Bankruptcy Exemptions

What Are Bankruptcy Exemptions?

Bankruptcy Exemptions are a specific Code Section that allows you to protect a certain amount of your assets when filing for Bankruptcy. Filing for Bankruptcy does not necessarily mean that the Debtor (i.e. person filing) will have to give up all of his/her assets and the way they accomplish this is by exempting the fair market value of said asset.

Many of the exemptions protect a specific type of asset, such as your retirement account or vehicle. Some exemptions, however, can be applied towards any asset and are not specific to any particular asset. These types of exemptions are known as “wildcard exemptions”. In some situations, you are able to protect the full value of the asset. Other times, the exemptions will only protect up to a certain dollar amount of that asset. If you are able to protect the full value of the asset, you do not need to worry about that asset being taken from you or affecting your bankruptcy. Moreover, if there is a secured loan against your home or car, the only portion of the value that needs to be exempt is the equity above and beyond the amount of the loan.

Contact Sacramento Bankruptcy Lawyer by calling 916-800-7690 and our highly skilled Bankruptcy Attorney will be able to analyze your case and discuss with you your options.

How Do Exemptions Work?

Exemptions have different roles depending on which Chapter of Bankruptcy you are filing.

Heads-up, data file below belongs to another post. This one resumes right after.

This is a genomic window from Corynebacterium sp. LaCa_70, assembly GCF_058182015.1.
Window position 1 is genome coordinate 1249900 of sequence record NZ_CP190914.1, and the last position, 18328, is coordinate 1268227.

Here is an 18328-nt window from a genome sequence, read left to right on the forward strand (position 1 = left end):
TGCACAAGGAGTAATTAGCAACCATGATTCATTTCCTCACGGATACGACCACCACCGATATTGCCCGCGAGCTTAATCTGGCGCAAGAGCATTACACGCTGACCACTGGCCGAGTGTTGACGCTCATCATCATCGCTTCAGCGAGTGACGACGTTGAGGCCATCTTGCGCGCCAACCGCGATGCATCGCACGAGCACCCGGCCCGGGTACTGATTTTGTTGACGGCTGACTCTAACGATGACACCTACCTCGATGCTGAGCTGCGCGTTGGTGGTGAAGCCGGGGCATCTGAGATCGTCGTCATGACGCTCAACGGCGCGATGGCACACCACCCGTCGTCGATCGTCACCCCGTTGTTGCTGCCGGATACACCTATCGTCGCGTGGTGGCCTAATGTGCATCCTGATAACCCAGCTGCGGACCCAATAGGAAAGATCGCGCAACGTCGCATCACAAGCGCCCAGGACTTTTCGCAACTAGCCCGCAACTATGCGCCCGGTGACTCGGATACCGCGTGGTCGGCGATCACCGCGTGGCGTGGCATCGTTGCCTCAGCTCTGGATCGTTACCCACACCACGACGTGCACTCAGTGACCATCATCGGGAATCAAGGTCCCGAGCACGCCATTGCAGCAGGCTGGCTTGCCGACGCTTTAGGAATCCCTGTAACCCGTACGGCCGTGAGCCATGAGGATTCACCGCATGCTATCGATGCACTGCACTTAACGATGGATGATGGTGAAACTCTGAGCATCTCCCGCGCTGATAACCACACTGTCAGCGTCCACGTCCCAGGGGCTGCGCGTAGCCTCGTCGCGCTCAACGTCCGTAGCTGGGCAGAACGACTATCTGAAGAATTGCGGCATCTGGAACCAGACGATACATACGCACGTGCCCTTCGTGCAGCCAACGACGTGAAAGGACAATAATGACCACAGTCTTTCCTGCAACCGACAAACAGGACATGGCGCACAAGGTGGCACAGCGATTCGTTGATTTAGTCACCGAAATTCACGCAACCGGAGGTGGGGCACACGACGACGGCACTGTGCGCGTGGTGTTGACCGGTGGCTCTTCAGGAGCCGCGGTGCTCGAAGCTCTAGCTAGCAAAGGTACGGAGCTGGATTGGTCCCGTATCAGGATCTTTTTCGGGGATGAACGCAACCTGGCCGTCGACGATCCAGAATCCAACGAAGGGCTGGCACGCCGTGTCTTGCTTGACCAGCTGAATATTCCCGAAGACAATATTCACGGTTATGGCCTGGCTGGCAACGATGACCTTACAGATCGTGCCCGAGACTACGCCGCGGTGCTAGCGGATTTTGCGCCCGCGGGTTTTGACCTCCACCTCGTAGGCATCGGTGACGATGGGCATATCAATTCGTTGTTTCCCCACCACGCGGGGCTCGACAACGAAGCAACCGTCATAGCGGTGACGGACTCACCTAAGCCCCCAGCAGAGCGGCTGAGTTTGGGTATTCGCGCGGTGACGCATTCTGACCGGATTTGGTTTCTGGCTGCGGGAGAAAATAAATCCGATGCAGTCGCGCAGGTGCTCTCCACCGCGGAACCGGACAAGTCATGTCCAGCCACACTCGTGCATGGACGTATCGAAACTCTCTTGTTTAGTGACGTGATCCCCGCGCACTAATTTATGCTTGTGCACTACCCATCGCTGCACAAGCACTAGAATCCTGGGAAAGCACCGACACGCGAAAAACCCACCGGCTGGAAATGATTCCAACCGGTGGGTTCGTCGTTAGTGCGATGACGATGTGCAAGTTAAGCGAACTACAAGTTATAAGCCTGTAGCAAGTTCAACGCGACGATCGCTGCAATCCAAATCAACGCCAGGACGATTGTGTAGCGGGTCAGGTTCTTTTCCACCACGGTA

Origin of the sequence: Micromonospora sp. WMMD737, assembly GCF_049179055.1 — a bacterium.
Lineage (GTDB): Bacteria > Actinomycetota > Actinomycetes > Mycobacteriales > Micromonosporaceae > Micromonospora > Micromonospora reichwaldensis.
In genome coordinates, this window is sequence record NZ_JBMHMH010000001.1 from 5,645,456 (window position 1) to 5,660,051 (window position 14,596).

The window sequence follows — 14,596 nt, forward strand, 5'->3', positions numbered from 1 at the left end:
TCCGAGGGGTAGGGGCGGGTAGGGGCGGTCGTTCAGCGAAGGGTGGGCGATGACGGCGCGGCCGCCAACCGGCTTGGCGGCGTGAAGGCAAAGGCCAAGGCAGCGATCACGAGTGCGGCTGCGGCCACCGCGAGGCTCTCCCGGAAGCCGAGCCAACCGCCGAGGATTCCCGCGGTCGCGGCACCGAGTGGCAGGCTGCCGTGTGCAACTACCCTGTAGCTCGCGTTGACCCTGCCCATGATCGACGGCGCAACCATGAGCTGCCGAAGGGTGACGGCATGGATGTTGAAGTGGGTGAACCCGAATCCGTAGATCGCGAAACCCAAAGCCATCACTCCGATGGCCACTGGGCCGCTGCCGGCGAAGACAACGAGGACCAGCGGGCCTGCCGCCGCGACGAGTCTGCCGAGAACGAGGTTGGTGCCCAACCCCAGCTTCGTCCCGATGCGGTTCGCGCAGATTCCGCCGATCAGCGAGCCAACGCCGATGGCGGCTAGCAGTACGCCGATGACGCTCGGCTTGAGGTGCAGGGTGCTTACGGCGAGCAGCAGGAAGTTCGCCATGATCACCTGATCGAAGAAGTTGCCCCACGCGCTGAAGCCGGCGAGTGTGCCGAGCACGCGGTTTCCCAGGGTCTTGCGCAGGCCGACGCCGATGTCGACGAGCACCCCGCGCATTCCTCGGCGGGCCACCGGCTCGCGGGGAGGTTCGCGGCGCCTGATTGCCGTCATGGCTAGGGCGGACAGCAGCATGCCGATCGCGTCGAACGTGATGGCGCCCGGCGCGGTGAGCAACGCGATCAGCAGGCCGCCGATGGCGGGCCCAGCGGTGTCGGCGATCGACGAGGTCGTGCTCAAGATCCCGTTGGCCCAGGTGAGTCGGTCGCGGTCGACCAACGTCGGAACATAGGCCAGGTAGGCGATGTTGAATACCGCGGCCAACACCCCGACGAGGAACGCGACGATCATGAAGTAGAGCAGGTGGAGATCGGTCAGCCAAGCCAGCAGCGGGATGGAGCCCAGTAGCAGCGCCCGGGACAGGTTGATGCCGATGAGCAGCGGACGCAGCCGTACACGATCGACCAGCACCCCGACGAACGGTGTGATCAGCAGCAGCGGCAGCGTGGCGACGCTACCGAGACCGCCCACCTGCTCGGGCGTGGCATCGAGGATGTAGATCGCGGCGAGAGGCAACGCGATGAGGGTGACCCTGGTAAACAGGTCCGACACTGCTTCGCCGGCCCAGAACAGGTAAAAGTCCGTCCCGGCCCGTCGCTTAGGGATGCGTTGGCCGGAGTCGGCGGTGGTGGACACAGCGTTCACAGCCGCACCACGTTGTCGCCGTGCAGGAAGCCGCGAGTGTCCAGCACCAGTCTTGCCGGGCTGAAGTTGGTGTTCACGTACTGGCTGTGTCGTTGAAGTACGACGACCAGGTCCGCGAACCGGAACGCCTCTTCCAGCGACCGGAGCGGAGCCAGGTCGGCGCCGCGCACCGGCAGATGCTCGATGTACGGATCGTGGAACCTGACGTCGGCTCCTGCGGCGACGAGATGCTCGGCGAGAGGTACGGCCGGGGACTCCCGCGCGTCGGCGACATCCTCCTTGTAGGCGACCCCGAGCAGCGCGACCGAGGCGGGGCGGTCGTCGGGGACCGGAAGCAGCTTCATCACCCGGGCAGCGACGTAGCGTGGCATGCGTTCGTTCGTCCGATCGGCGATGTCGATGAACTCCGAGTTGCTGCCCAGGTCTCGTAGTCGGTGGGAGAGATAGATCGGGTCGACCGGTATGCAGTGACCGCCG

Chapter 7 Bankruptcy

A Chapter 7 Bankruptcy is a liquidation Chapter wherein the appointed Chapter 7 Trustee sells any assets that the Debtor is unable to exempt. The funds that are received from the sale of the assets are used to pay down your debts. However, if a Debtor was forced to give up everything they own (i.e. cars, money, clothes, furniture, etc.), filing for Bankruptcy could quite possibly put the Debtor in a worse position than prior to the filing. Thus, through the use of Bankruptcy Exemptions, the Trustee is not allowed to sell and liquidate any of your assets that are exempt in the Bankruptcy.

EXAMPLE 1 – Angela files for Chapter 7 Bankruptcy and owns a vehicle with a fair market value of $4,500.00. There is no loan secured to the vehicle.  In the state that Angela lives, she is able to use a vehicle Exemption in the amount of $6,000.00. In this situation, Angela could protect the full value of her vehicle and the appointed Chapter 7 Trustee would not be able to sell it.

EXAMPLE 2 – Robert and Vicky file for Chapter 7 Bankruptcy as a married couple. The fair market value of their jewelry is $5,000.00. In the state that Robert and Vicky live, they are given a jewelry exemption of $2,000.00. Thus, applying the $2,000.00 jewelry exemption to their $5,000.00 of jewelry, Robert and Vicky are left with $3,000.00 worth of jewelry that is un-exempt. In this situation, the appointed Chapter 7 Trustee would liquidate the $3,000.00 worth of jewelry that is left un-exempt. That $3,000.00 would be used to pay down their unsecured debt.

Chapter 13 Bankruptcy